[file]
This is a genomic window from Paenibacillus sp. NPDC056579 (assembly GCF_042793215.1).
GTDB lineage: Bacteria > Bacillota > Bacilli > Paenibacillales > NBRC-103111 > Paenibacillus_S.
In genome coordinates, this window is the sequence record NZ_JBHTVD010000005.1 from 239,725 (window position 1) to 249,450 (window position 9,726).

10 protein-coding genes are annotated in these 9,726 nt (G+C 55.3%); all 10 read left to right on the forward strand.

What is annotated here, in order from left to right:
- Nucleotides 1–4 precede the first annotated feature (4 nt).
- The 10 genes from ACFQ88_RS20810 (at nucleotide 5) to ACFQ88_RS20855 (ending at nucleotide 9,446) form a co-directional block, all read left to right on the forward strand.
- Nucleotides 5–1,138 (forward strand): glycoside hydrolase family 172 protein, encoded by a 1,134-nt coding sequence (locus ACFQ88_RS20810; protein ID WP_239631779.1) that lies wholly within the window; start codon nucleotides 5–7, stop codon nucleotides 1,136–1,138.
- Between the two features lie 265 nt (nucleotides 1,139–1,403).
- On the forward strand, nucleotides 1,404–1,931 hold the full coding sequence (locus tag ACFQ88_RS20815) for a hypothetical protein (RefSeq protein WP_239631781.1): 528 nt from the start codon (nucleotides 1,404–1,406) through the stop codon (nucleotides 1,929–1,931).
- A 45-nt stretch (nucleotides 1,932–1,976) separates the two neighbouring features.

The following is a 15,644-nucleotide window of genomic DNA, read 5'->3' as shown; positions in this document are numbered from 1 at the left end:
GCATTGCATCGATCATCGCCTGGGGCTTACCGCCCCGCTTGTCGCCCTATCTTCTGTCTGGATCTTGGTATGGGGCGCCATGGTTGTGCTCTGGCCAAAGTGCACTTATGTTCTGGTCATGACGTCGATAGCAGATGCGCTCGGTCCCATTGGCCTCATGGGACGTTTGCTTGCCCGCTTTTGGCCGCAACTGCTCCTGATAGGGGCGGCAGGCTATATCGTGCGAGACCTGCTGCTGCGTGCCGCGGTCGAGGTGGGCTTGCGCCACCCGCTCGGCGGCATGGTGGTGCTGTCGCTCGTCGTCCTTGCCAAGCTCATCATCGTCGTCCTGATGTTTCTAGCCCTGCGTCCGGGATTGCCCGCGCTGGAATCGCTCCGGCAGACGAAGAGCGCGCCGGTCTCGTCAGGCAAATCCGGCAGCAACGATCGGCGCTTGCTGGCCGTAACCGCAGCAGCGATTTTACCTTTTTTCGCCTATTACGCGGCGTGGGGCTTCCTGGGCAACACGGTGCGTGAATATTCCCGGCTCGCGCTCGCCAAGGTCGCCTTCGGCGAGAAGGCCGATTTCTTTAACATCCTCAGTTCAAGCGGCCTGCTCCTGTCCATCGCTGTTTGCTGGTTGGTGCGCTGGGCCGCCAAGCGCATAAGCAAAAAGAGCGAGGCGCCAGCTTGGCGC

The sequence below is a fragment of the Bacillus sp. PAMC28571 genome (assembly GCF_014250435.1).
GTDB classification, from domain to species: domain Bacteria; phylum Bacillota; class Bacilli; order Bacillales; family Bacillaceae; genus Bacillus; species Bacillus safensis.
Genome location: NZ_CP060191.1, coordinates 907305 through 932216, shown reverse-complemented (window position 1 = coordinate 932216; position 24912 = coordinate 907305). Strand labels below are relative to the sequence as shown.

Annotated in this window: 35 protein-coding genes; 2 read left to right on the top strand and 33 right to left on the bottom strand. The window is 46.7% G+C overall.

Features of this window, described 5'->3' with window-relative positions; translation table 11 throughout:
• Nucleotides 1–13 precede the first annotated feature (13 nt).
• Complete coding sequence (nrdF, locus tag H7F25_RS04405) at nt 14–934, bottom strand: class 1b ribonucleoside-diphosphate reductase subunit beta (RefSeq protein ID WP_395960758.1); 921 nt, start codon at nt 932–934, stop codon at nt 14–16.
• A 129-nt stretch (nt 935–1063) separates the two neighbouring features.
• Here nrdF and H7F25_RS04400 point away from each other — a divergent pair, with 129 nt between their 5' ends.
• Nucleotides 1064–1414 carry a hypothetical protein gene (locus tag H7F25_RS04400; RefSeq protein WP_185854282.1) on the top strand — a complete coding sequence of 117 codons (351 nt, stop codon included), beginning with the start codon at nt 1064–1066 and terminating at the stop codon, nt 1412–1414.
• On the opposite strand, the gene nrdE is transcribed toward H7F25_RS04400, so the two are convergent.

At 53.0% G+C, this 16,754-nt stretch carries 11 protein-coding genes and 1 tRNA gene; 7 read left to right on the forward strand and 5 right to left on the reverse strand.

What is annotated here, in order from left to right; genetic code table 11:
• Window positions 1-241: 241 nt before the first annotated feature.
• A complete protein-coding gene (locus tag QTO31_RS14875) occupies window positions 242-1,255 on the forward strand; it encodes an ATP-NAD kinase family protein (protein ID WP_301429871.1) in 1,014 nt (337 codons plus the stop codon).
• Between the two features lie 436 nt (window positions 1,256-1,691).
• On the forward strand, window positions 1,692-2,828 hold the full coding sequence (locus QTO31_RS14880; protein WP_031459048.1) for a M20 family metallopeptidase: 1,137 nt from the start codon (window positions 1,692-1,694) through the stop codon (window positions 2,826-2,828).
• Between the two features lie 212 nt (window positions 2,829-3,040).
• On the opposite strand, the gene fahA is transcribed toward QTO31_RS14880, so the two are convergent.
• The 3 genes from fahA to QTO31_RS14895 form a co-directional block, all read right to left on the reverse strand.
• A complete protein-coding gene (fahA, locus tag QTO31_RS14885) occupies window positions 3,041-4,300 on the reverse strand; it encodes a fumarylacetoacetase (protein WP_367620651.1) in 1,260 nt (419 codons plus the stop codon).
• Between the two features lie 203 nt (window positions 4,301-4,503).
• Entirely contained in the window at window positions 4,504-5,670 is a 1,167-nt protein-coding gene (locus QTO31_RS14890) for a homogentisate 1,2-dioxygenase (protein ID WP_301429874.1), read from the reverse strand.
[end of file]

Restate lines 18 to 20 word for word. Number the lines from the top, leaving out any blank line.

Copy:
Features of this window, described 5'->3' with window-relative positions; translation table 11 throughout:
• Nucleotides 1–13 precede the first annotated feature (13 nt).
• Complete coding sequence (nrdF, locus tag H7F25_RS04405) at nt 14–934, bottom strand: class 1b ribonucleoside-diphosphate reductase subunit beta (RefSeq protein ID WP_395960758.1); 921 nt, start codon at nt 932–934, stop codon at nt 14–16.